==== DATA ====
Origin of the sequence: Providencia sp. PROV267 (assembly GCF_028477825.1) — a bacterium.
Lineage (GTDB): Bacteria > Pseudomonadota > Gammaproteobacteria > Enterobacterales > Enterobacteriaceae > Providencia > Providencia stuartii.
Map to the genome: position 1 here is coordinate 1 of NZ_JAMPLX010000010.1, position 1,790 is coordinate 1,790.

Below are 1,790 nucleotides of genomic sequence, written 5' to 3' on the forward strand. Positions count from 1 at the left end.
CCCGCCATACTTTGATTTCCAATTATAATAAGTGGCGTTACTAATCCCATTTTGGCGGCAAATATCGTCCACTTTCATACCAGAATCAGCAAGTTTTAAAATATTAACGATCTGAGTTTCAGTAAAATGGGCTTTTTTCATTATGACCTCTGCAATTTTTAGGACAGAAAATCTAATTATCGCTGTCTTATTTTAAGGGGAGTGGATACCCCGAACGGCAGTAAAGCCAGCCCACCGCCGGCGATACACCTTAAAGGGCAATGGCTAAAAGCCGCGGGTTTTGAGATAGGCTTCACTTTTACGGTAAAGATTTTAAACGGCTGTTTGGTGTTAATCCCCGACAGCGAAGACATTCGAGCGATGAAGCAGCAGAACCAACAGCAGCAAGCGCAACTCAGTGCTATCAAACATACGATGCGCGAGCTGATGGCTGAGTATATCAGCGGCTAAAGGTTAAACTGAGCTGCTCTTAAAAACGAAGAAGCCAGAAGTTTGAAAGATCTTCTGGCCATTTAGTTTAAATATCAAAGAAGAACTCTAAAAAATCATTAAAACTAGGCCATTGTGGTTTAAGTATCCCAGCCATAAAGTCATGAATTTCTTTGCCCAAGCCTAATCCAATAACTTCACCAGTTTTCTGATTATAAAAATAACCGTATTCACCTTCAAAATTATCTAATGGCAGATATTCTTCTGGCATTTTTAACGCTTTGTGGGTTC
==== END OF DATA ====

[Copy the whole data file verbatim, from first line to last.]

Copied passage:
Origin of the sequence: Providencia sp. PROV267 (assembly GCF_028477825.1) — a bacterium.
Lineage (GTDB): Bacteria > Pseudomonadota > Gammaproteobacteria > Enterobacterales > Enterobacteriaceae > Providencia > Providencia stuartii.
Map to the genome: position 1 here is coordinate 1 of NZ_JAMPLX010000010.1, position 1,790 is coordinate 1,790.

Below are 1,790 nucleotides of genomic sequence, written 5' to 3' on the forward strand. Positions count from 1 at the left end.
CCCGCCATACTTTGATTTCCAATTATAATAAGTGGCGTTACTAATCCCATTTTGGCGGCAAATATCGTCCACTTTCATACCAGAATCAGCAAGTTTTAAAATATTAACGATCTGAGTTTCAGTAAAATGGGCTTTTTTCATTATGACCTCTGCAATTTTTAGGACAGAAAATCTAATTATCGCTGTCTTATTTTAAGGGGAGTGGATACCCCGAACGGCAGTAAAGCCAGCCCACCGCCGGCGATACACCTTAAAGGGCAATGGCTAAAAGCCGCGGGTTTTGAGATAGGCTTCACTTTTACGGTAAAGATTTTAAACGGCTGTTTGGTGTTAATCCCCGACAGCGAAGACATTCGAGCGATGAAGCAGCAGAACCAACAGCAGCAAGCGCAACTCAGTGCTATCAAACATACGATGCGCGAGCTGATGGCTGAGTATATCAGCGGCTAAAGGTTAAACTGAGCTGCTCTTAAAAACGAAGAAGCCAGAAGTTTGAAAGATCTTCTGGCCATTTAGTTTAAATATCAAAGAAGAACTCTAAAAAATCATTAAAACTAGGCCATTGTGGTTTAAGTATCCCAGCCATAAAGTCATGAATTTCTTTGCCCAAGCCTAATCCAATAACTTCACCAGTTTTCTGATTATAAAAATAACCGTATTCACCTTCAAAATTATCTAATGGCAGATATTCTTCTGGCATTTTTAACGCTTTGTGGGTTC